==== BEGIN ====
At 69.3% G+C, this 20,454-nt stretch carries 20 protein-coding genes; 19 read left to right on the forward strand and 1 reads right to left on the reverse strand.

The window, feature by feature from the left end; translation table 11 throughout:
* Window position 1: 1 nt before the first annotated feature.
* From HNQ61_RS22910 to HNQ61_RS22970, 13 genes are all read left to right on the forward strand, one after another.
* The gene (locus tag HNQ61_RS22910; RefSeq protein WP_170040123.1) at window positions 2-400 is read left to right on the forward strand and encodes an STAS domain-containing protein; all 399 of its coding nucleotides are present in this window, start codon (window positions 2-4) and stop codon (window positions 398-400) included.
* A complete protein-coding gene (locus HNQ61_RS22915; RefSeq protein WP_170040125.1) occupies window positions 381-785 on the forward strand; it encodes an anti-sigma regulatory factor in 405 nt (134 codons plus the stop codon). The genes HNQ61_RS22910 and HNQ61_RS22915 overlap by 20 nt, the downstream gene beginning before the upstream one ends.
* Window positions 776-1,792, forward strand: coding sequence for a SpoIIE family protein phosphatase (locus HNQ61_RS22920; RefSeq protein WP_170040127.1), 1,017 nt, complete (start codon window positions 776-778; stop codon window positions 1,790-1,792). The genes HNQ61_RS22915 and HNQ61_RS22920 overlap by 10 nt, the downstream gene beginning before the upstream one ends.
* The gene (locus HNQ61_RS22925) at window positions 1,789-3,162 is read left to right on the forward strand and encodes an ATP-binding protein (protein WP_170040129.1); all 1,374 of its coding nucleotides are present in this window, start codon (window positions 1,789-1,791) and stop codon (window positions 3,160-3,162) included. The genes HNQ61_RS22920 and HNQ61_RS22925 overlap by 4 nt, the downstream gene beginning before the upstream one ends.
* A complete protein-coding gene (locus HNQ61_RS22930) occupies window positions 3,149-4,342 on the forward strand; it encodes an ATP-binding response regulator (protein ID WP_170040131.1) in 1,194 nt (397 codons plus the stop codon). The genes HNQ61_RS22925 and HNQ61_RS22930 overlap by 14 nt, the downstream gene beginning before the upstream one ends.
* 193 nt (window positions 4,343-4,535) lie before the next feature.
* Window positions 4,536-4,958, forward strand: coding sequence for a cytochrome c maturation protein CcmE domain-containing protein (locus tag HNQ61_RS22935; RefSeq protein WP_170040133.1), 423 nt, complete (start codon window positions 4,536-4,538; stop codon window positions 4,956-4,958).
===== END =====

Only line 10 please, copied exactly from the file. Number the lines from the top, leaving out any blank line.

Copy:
* 193 nt (window positions 4,343-4,535) lie before the next feature.